Players should be ready to play as soon as it is their turn to do so. When playing on or near the putting green, they should leave their bags or carts in such a position as will enable quick movement off the green and towards the next tee. Remember that there is a local rule which prohibits the use of trolleys and buggies within 20 yards of a green.

When the play of a hole has been completed, players should immediately leave the putting green. You should not mark your scorecard until you reach the next tee. If you are the first to play, mark the card after you have teed-off.

If a player believes his ball may be lost or is out of bounds, to save time, he should tell his companions that he will play a provisional ball, then and only then can he continue to play. Players searching for a ball should signal the players in the group behind them to play through as soon as it becomes apparent that the ball will not easily be found. They should not search for five minutes before doing so.

Keep an extra ball in your pocket so you don't have to walk back to your bag if you need to hit a provisional.

When on the green, putt out whenever possible instead of marking the ball. The first person that putts out should tend and replace the pin for other players.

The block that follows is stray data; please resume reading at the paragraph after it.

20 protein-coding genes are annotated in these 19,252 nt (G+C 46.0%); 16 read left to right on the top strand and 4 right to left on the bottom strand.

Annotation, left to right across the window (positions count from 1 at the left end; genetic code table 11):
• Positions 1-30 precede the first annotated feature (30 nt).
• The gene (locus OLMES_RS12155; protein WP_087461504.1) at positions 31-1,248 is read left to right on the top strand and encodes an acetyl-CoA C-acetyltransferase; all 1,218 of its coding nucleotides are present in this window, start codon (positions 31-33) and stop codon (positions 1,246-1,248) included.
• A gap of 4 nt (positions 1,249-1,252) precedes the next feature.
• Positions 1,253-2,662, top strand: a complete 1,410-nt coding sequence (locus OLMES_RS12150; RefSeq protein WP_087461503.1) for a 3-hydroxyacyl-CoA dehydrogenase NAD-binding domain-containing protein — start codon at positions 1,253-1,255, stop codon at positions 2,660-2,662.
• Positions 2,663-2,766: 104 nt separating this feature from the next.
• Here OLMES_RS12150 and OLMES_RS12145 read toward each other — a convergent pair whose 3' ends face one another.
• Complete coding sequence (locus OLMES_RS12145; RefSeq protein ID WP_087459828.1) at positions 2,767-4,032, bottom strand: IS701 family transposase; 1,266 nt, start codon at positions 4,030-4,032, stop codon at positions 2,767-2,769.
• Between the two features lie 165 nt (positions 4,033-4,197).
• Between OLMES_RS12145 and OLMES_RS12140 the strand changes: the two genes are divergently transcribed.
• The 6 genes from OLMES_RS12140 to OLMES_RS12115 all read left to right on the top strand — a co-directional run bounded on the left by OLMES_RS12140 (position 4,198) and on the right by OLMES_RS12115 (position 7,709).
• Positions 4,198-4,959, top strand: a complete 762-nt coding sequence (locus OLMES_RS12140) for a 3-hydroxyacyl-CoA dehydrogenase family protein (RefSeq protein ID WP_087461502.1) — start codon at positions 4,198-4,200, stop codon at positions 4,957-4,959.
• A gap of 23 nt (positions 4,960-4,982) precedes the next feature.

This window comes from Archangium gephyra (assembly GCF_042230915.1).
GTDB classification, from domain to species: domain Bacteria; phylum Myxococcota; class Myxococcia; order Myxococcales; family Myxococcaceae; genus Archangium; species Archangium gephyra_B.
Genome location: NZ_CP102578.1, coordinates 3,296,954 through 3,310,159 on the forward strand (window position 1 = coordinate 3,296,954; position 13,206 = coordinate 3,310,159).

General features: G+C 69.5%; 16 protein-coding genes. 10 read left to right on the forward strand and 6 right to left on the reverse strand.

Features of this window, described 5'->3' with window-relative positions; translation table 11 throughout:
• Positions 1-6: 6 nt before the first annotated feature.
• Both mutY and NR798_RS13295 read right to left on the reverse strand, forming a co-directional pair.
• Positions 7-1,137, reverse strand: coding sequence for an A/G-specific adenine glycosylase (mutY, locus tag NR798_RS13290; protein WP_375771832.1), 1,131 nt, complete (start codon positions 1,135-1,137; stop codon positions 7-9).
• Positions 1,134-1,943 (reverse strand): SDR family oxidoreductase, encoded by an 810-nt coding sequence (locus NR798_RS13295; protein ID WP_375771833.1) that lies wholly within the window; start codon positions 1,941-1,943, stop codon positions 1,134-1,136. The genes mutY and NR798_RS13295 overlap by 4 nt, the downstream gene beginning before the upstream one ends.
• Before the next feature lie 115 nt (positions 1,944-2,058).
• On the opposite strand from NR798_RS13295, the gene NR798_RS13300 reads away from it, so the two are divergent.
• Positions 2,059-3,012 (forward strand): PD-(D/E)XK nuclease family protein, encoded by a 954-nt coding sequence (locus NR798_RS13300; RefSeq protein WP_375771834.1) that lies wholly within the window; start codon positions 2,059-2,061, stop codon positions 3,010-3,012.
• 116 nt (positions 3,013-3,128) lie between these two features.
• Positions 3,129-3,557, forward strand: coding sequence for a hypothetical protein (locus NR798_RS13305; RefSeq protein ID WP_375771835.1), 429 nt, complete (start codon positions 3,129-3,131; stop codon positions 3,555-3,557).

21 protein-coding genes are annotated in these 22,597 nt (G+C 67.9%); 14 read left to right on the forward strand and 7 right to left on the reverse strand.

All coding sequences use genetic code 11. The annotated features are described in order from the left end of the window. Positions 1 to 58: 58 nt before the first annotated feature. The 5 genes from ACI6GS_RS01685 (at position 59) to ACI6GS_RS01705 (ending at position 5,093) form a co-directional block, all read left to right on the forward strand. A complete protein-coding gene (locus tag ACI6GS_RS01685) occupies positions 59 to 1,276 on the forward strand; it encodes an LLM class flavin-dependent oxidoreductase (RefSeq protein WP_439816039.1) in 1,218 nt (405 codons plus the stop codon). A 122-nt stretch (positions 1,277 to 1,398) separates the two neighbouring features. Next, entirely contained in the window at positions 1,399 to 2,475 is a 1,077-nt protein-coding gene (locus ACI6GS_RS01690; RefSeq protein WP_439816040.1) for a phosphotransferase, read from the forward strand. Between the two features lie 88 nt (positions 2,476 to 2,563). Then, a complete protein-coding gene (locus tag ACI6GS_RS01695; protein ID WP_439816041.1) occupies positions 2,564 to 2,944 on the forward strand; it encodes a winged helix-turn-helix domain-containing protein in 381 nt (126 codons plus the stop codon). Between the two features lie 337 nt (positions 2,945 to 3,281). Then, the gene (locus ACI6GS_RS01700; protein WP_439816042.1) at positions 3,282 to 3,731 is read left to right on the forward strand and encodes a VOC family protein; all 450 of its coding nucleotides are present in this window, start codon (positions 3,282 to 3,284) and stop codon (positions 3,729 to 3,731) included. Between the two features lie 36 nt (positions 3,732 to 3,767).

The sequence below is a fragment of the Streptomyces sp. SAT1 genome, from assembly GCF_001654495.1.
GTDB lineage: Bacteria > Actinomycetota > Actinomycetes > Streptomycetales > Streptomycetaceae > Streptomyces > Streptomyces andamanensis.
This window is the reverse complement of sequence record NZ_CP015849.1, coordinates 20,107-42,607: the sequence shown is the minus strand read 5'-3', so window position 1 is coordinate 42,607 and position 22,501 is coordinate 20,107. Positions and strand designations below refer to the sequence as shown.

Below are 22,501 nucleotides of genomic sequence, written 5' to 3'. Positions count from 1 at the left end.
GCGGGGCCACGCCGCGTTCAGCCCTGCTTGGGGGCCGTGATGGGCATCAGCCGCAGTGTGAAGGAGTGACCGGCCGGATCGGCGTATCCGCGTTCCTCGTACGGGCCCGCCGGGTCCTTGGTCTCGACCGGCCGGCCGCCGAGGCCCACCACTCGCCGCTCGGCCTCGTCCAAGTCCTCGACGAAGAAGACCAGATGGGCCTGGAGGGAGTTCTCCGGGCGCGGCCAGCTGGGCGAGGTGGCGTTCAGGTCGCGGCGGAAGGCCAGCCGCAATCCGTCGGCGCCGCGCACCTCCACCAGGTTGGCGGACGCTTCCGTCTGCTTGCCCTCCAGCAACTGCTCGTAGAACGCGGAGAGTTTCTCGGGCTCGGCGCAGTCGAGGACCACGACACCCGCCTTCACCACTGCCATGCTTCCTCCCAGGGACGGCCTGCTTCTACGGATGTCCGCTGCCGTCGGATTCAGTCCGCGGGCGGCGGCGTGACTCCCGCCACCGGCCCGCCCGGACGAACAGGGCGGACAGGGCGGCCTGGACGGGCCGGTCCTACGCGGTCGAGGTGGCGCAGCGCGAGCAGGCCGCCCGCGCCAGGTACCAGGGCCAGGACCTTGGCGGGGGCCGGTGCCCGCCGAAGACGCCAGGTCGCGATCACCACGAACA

Watch other shots, as well as your own, to help pinpoint the position of their ball and try to 'mark' the finishing position by using a nearby tree or landmark.

If one of your partners has played from a bunker but is still further away from the hole than you, offer to rake the bunker for him, so he can play his next shot quickly.

Reserve giving instruction for the driving range, not on the course.

ETIQUETTE; BEHAVIOUR ON THE COURSE

(As printed in the Rules of Golf 2004-2007)

Introduction

This section provides guidelines on the manner in which the game of golf should be played. If they are followed, all players will gain maximum enjoyment from the game. The overriding principle is that consideration should be shown to others on the course at all times.

The Spirit of the Game